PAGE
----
Sunday, February 27, 2022

Musings on Futility: My CaptainCon Recap

   A few weekends ago I made the trip to Captaincon to knock some of the dust off of my game, try out the Frontier crew in an acid-test environment, and participate in the Malifaux Content Creators Invitational (MCCI). I’ve never attended this particular convention before, but I’ve heard a lot of good things about it. The trip out was uneventful, which is generally how I like for that to go. There was enough time during a layover in Charlotte to bang out my first Musings blog entry in a while to think out-loud about some strategy ideas. When I left the airport in Rhode Island, I ran into Maeve Fox and Jeremy Clarkson while we were waiting for the hotel shuttle, so I knew I was in the right place. A short while later Jon arrived from Georgia, I acquired my badge, and we went out for some dinner with the boys from Rage Quit Wire, who I hadn’t met before. 

    That was pretty much the last time things went “according to plan” for that weekend.

My prize support for the MCCI was top-notch, though.

    I won’t belabor every round, as the whole blog would just become a string of stories about how I managed to end up doing the wrong thing either by bad decisions or bad luck the entire weekend long. I played in two tournaments, the three round MCCI and the five round 2-day Booty and Plunder tournament. Wyrd’s prize support for the event was amazing, including a personally crafted Voodoo doll for all of us who played in the MCCI. It really meant a lot (though it also left me scrambling to figure out how I was going to get the 8” long needle that came with it home without getting it confiscated by the TSA). To quickly run through the rounds: MCCI-1 I played against Jeremy and his Marcus 2 crew and lost to a crew with mobility and the ability to ignore my severe terrain markers and butterfly jump away from Jon Reichert, MCCI-2 I played a Zipp crew piloted by (no joke) a young man with two broken arms whose models got lost during their trip and who was clearly learning his crew, since he left Zipp in a place where Reichert could get him and tear him up with claws that block defense triggers. MCCI-3 I played Pete from Rage Quit. He declared Bayou, I thought “I probably don’t need my anti-armor tech” and then proceeded to get assaulted by a Mecha-Mee Maw crew with armor on almost the entire opposing force, so yeah, a loss, 1-2 record for the MCCI, and a firm middle of the pack placement.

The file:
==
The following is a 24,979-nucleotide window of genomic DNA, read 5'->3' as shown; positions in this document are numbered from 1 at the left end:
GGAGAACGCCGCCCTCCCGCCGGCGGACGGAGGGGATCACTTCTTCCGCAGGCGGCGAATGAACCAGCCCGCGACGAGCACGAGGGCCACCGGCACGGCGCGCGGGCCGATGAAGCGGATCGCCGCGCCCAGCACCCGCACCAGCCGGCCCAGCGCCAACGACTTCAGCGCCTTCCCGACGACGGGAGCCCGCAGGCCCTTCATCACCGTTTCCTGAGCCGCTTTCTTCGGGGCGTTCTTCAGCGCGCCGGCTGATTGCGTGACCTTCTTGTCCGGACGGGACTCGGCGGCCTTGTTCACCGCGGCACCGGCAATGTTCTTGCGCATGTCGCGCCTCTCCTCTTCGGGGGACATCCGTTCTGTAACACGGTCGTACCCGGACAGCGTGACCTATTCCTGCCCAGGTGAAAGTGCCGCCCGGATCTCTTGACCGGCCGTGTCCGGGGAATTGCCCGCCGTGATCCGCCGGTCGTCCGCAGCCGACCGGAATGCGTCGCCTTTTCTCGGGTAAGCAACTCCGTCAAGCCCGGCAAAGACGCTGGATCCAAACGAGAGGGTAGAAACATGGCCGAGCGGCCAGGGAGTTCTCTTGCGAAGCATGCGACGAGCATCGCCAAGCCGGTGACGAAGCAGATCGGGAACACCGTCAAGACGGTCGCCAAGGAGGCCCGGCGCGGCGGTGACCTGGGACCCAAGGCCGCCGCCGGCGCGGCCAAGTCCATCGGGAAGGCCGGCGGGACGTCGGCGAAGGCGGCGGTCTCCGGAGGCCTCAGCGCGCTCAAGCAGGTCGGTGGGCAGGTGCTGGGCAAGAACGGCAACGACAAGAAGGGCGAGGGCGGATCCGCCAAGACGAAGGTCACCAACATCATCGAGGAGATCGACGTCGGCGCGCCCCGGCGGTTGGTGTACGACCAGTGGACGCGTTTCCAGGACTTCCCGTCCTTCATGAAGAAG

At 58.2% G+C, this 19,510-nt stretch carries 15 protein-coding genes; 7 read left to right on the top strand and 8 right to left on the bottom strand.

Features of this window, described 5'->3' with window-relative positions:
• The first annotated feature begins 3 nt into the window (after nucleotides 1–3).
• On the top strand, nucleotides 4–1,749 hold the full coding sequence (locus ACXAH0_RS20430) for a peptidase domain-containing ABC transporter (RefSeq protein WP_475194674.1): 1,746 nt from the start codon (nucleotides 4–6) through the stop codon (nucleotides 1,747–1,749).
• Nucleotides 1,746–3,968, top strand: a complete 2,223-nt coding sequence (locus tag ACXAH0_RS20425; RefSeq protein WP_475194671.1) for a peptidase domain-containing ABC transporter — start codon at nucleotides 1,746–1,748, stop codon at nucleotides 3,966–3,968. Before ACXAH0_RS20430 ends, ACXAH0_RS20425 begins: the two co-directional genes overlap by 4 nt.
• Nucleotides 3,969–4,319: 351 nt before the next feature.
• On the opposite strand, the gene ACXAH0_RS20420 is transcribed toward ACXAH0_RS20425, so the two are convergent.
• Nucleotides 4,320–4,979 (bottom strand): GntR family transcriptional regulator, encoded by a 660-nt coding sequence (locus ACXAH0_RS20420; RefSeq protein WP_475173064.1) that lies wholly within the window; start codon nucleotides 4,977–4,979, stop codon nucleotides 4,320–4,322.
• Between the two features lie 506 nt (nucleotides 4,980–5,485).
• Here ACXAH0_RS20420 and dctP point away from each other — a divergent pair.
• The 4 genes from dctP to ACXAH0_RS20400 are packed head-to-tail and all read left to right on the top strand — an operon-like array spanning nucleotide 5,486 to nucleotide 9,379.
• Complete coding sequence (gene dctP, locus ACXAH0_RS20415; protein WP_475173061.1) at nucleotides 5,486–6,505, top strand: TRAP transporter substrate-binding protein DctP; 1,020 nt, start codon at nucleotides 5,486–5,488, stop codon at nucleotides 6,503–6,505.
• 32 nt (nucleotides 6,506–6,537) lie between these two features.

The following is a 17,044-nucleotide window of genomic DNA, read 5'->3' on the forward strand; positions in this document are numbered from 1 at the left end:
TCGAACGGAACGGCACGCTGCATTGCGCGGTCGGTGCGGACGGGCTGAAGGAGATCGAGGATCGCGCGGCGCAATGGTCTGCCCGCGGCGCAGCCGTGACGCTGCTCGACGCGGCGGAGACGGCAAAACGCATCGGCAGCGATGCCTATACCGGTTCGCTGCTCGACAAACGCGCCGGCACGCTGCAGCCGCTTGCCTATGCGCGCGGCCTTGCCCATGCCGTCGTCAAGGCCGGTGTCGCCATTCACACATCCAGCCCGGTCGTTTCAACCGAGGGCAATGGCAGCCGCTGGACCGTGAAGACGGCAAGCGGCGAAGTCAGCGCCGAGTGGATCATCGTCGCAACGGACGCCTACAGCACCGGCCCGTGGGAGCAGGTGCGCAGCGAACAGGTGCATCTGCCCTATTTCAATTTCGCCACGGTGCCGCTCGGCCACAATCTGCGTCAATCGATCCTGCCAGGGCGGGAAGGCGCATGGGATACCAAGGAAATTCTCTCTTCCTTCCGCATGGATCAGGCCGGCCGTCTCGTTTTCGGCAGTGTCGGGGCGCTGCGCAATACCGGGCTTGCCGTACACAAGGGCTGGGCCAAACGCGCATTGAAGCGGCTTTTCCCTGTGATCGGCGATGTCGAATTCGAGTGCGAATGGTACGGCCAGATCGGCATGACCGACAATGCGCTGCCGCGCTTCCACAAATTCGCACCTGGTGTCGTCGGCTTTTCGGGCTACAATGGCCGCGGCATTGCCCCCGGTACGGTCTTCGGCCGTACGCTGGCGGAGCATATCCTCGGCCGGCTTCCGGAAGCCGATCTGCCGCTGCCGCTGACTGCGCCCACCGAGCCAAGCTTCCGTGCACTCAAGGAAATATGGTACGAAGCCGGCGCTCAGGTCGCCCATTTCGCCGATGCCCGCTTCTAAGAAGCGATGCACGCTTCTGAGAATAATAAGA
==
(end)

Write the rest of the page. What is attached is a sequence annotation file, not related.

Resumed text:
My voodoo doll may have gotten a little carried away with my rd. 2 opponent...